One was the annual cherry blossom festival in March, on the Imperial Palace grounds. At one of these I got to ride a horse in the parade past the emperor who was seated in his horse-drawn carriage no more than fifty feet distant.
An especially popular outing was cormorant fishing, still a tourist attraction, albeit not, as we enjoyed it, at an imperial retreat. It takes place at night and involves a gawky-looking black bird that has bulging eyes and a long, scrawny, crooked neck. A handler fits a ring to the cormorant’s neck just tight enough to prevent it from swallowing a fish, then sends it out, held on a long tether, to scoop up fish one by one from the water and return them to the boat. I don’t know about now, but back then the fish were left with the Japanese for their use, while we Americans dined aboard the small boats on charcoal-grilled sukiyaki washed down with sake (in ritually small amounts, for me as well).
But by far the most oddly exotic formal event we attended was the annual duck netting at the emperor’s private hunting lodge. This took place at a large pond with a high berm on one side. We spectators were concealed behind the berm, at such an angle as to allow us a view of the pond.
What my mother says was termed a Judas duck would be released on the pond, there to quack away until over-flying ducks joined it. Once a suitable flock had gathered, the Judas duck would paddle toward the berm, the others following. When the ducks got the proper distance inshore, a team of beaters would rise from concealed trenches on the opposite side of the pond, shouting and flailing the water with long poles. The terrified birds would take off in the opposite direction—over the berm, but from so close a point that they could clear it by only a few feet.
Waiting on the other side was a team of netters—including, if they so desired, the guests—who would scamper up the berm with large nets held aloft on long handles, snaring the fleeing ducks. Needless to say, the day ended with a sumptuous duck dinner, prepared Japanese style, marinated in soy sauce. It’s still a favorite dish of mine.
Today I get amused, open-mouthed stares when I describe duck netting, even from executive friends and acquaintances who have lately lived in Japan with some access to the higher reaches of Japanese society. Perhaps it is still an imperial ritual but long closed to Western eyes; I don’t know.
Beyond immersing ourselves in Japanese society, we were expected to help rebuild it by freely spending in it. My home, the home of my sister (who got married rather than go to Japan), and especially that of my mother bear witness to this, with artifacts from that time that far surpass in quality and uniqueness what is usually available to today’s visitor. Some were official gifts to my father, but most were bought openly.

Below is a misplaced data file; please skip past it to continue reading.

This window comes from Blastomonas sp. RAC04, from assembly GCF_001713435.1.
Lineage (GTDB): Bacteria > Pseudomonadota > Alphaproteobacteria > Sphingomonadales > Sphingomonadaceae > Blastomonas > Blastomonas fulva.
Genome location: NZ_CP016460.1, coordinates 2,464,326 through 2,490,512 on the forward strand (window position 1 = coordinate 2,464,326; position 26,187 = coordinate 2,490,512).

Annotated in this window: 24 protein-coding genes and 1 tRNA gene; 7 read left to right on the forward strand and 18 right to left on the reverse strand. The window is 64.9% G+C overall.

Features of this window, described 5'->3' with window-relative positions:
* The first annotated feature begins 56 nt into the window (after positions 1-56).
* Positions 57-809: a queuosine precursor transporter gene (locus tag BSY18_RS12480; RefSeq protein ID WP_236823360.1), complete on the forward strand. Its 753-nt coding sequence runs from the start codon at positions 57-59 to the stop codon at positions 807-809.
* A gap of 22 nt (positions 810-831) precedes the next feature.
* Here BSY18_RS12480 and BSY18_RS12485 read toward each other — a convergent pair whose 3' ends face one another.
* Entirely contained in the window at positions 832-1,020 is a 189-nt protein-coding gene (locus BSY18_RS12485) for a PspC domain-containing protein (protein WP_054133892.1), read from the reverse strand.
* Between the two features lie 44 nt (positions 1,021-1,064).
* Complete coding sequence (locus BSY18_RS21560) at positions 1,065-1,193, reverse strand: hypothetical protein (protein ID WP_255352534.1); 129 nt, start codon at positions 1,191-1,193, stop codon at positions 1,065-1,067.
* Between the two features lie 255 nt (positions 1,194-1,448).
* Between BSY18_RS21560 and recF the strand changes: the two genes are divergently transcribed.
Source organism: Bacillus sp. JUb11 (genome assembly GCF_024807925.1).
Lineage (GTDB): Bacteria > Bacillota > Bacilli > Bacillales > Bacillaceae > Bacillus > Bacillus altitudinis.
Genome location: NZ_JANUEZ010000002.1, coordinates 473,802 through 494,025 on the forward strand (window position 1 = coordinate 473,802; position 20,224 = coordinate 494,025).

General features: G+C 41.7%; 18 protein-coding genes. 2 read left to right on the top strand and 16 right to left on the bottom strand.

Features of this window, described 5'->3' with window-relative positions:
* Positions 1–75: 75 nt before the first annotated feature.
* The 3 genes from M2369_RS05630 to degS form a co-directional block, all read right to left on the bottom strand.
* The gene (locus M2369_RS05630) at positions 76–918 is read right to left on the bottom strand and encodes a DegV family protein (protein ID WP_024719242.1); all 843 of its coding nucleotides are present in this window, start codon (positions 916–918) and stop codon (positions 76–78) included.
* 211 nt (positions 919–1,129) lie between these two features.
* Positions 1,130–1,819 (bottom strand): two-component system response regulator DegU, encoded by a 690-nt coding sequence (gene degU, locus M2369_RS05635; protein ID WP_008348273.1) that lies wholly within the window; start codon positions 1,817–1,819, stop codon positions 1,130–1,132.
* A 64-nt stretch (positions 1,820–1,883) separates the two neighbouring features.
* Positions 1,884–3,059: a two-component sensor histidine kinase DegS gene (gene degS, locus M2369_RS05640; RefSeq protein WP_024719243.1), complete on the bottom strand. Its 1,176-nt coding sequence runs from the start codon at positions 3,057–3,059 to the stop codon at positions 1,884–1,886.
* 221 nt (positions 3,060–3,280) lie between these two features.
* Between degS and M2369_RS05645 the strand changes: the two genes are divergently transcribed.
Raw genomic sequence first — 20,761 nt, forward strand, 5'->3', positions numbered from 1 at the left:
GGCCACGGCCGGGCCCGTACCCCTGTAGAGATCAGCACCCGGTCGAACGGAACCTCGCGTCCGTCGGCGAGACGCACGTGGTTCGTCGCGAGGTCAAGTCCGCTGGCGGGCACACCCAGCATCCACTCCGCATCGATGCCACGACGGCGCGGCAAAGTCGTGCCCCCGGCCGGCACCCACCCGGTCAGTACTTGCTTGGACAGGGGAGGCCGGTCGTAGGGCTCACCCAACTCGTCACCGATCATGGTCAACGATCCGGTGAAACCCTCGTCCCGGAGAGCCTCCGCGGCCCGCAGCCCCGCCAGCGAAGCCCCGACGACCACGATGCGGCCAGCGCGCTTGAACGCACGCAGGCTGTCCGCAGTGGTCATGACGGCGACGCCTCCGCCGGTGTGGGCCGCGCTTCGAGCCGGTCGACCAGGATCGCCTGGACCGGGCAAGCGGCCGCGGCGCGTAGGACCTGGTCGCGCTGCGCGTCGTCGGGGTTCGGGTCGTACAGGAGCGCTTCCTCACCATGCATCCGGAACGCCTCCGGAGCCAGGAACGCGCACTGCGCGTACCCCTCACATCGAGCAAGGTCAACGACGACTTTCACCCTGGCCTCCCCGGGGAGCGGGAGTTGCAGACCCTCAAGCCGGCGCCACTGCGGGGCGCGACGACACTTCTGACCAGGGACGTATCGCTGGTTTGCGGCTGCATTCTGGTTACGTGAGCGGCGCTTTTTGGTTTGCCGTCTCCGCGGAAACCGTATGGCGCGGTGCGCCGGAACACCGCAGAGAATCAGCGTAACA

One problem for Americans shopping there at that time was the custom of “presentos,” in which the wives of high-ranking officers would enter a store and, in the manner of policemen at a doughnut shop, request a free gift just for dropping by, or at least not refuse one if offered. As sometimes happens in such cases, the practice was a Japanese custom that got out of hand. The point was that you never accepted a presento unless it was first volunteered, but some Americans carried the practice beyond its intent.
My mother, a no-nonsense Midwestern farm girl, stiffly contends that while she accepted presentos, she never once hinted at receiving them (“In our position it just wasn’t right”), and she still rankles at fellow officers’ wives who did. This went for me as well. I was instructed never to accept a presento even if offered. The sole exception to this rule I clearly remember because my parents told me to accept it: a cultured pearl nearly a half-inch in diameter from the hand of Mikimoto himself, now set in a dinner ring for my wife.
Other than antiques and cultural artifacts, Japanese shopping then was pretty lean because capital industry and most large-scale commercial enterprises were still rebuilding. As a result, conventional household products like appliances usually failed quickly, and the words Made in Occupied Japan , emblazoned on all such stock, became a humorous catch phrase for shoddiness.
This may explain why much, if not most, Japanese marketing was then aimed at those most undiscriminating of American consumers, kids. Toys and other childhood trinkets were easier to make, a natural for back-yard cottage industries, which was about all the Japanese had. But at this they excelled. And they did so in the two ways in which they have become a feared and respected cliché: meticulous attention to detail and a genius for exact replication.